Ruslan Ponomariov finally vanguished a resilient Lazaro Bruzon after tying in the classical, rapid and 10-minute. After drawing the first five-minute game, the Ukrainian sacrificed a piece in the opening with 15.Nxf5!? and got three pawns for it. Black’s king was also dangerously exposed and while Bruzon got the queens off the board, he had to give up another pawn. White massive four-pawn island would be like a steamroller if black didn’t at least try to halt their advance by either crippling them or sacrificing material back. Bruzon was unable to do this and the pawns crushed his position. Great match!

    The other Cuban Leinier Dominguez had one of the most exciting matches, but was unable to get past Judit Polgar.

    Leinier Dominguez was also trying to hold the Cuban flag with Bruzon and fought valiant matches. Dominguez match with Judit Polgar was one of missed opportunities. In a now famous game from yesterday, he had good chances to secure at least a draw. He then missed a three-fold repetition.

    Today Polgar won the first game only to try the Center Counter when needing a draw. She got a bad position out of the opening and the Cuban came crashing through with 16.Bxf7+! Dominguez could have won more efficiently with 19.Be5 but was able to wrap up the point cleanly.

    Judit Polgar has shown tremendous fighting skills.

    In the third tiebreak, Polgar played a wierd version of the Sozin Attack and Dominguez quickly got an “absolute winning position” after her 21.Nf5? sortie. Black countered in the center and was firmly on top, but instead of 25…fxe4 he erred with 25…Rg8 and Polgar begin setting an attack in motion.

    Slowly creeping into time pressure, Dominguez made a crucial error with 27…Bxf6 and after 28.Nd5! Judit had built an attacking formation. On 28…Qxb2?? the black king fell after 29.Rxh7+ Kg8 30.Qh6 Bd8 31.e5! mating. What a turnaround! Judit was seen with a big sigh of relief after the game. However, she again chose the Center Counter and lost badly.

    In the first five-minute tiebreak, Polgar chose the Grand Prix Attack a second time and was close to winning. After a thrilling, pulsating, crowd-pleasing game, the game ended in a draw. The last game was simply a thrashing as Polgar went back to the Sicilian. Dominguez missed the tactical 19…Nxf3! and his position collapsed. The coup de grace 31…Bxb2+! was a nice close to an exciting match… perhaps the best thus far.

    Round Five

    Peter Svidler-Judit Polgar
    Vassily Ivanchuk-Teimour Radjabov
    Alexander Grischuk-David Navara
    Vugar Gashimov-Ruslan Ponomariov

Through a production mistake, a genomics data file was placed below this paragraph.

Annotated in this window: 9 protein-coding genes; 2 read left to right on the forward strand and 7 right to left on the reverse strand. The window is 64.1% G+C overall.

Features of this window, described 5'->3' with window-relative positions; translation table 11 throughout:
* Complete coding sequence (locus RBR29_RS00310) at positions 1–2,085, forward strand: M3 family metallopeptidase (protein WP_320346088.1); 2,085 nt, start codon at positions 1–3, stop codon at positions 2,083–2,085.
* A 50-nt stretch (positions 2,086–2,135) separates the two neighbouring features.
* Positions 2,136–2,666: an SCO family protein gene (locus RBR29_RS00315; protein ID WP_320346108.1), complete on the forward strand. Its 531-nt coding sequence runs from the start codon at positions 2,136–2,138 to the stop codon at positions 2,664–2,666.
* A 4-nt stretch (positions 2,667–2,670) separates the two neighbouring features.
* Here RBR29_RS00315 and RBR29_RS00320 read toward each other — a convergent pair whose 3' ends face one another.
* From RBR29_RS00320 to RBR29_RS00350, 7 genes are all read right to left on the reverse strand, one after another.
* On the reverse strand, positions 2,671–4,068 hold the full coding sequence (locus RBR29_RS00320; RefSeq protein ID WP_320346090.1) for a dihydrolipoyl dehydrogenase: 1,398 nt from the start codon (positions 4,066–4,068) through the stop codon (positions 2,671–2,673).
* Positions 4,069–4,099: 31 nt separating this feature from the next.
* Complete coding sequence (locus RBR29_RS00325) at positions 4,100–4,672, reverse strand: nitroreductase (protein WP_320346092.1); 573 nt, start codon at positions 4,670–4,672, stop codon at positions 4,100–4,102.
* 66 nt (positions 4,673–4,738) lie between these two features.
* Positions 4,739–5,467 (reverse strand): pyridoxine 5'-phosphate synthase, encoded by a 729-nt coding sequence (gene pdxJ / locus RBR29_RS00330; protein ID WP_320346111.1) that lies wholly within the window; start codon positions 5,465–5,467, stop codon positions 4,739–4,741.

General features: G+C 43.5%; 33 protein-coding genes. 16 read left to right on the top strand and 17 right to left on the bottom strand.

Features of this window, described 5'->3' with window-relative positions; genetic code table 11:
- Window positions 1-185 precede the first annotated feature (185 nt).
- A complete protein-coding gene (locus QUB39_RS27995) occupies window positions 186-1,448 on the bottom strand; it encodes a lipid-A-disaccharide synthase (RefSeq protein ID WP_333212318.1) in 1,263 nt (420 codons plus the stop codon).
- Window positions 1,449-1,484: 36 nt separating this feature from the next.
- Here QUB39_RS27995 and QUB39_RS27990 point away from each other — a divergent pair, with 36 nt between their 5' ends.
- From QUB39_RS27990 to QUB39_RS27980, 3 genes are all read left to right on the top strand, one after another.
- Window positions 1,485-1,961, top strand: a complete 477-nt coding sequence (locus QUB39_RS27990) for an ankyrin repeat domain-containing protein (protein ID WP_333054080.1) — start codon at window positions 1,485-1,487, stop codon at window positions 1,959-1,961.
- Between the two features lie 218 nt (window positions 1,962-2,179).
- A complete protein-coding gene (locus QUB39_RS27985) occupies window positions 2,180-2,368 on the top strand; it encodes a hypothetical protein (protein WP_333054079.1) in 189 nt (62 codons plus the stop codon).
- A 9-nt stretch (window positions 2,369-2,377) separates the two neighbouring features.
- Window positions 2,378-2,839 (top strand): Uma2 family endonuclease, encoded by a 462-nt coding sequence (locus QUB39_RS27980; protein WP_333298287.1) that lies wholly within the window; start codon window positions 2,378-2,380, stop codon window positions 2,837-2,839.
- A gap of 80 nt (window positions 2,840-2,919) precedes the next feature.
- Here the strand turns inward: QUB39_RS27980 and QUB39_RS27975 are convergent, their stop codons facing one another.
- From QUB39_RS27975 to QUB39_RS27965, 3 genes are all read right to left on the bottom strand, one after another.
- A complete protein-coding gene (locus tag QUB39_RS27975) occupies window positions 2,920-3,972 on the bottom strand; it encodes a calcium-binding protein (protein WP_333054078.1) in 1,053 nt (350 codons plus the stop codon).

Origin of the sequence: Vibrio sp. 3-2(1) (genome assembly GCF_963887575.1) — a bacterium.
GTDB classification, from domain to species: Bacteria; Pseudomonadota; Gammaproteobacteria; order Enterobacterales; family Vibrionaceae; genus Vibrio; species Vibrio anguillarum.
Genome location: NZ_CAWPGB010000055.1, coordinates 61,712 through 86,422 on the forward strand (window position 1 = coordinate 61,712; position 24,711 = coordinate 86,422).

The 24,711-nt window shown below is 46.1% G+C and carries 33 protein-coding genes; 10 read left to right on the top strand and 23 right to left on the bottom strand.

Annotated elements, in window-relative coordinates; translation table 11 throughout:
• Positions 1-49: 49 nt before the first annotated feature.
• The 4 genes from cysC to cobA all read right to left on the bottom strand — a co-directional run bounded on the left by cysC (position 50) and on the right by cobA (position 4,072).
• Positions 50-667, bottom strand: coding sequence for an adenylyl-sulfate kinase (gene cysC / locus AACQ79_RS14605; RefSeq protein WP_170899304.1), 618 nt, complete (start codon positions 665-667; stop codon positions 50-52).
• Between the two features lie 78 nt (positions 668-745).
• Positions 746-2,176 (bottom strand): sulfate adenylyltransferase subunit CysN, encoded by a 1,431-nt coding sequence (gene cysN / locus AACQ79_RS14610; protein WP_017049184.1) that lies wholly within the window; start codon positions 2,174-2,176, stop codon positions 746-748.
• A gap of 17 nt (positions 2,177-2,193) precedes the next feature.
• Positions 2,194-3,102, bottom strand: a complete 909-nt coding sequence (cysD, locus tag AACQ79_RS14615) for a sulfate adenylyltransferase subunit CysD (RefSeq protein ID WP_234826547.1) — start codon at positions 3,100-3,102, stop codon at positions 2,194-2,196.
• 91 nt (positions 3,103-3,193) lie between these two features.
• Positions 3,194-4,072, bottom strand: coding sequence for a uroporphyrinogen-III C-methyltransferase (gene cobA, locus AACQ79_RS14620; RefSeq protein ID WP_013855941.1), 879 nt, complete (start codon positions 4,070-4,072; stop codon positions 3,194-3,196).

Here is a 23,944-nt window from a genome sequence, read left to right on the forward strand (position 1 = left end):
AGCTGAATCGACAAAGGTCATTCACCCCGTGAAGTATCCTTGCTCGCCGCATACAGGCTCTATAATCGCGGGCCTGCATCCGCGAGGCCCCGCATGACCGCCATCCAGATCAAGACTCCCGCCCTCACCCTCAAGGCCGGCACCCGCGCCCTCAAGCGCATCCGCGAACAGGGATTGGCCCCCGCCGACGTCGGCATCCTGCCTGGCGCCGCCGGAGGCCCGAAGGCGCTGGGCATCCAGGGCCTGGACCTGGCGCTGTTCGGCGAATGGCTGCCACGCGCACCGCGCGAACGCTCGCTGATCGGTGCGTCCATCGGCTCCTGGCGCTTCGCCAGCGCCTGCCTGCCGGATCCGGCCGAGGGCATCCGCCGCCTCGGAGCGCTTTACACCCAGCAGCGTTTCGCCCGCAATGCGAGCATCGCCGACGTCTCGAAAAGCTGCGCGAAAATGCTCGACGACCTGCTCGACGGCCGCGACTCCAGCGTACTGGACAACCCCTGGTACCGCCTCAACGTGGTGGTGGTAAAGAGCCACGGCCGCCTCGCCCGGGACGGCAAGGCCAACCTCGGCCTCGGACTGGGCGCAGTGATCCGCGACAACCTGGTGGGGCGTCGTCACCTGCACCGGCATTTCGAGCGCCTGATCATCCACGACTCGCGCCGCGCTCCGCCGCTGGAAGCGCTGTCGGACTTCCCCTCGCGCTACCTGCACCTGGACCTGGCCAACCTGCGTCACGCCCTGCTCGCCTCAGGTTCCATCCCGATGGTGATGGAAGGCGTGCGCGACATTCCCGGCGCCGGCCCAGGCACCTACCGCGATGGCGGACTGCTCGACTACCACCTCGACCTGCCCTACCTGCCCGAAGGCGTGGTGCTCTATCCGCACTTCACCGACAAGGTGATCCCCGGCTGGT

Official Site: https://chess.ugrasport.com/
    Games: Main Site, PGN (TWIC)
    Drum Coverage: https://www.thechessdrum.net/blog/2011/08/25/2011-world-cup-khanty-mansiysk-russia/

  9. I suggest you organize a Polgar vs Carlsen match. It could be interesting but, it would have absolutely nothing to do with smoking out the best (he-she) player in the world.

    As a matter of fact, the best player in the world is the person male or female whoes name affords the prefix World Champion.

    For example, 4 times World Champion Visvanathan Anand.

    We can clearly see winning (even qualifying for) a World Championship match is much more complex and demanding than sporting a high Elo profile.
    Who benefits from all this World NoOne, Worlds highset rated female baloney? No one!
    The goal has always been (and always will be) to become the World Champion; which implies being the best player in the world.

    1. In short, there is no guarantee that if Judit were to play in the Women’s World Championships, she’d be the victor. She therefore is not the best female player in history as per quote,

      As a matter of fact, the best player in the world is the person male or female whoes name affords the prefix World Champion.

      Maybe you need to take a reality check mate!

      1. This debate continues, but most people regard Polgar as the strongest woman player in history by virtue of her results at top level and unmatched performance not by the world crown. She is 100 points over her nearest female competitor.

        However, this “female” honor is secondary since her results have proven this. However, she has never won the official title. What is important to me is that she is one of the strongest player ever to live (male or female)… full stop. In the case of the men, Anand has quite a history of winnings that no active player can approach so his strength is not questioned.

        Yes… if Judit played in the Women’s championship she would be heavily favored to win. Why? Hou Yifan is simply playing a 2700-level player… and she would lose against any of them (male or female). Even if Judit lost the match, she’d still be considered the strongest ever. As we all remember, Kasparov was regarded as the top player even after losing against Kramnik.

        Saying this, we have to begin to look at Judit’s triumph as a great achievement for women and that she can accomplish against the strongest competition the world has to offer. I believe women’s events and titles cripple the development of women’s players The Polgar sisters are still the shining example of how women can excel without the mental intimidation normally experienced by women in large tournaments.

Leave a Reply

Your email address will not be published. Required fields are marked *

Back to top button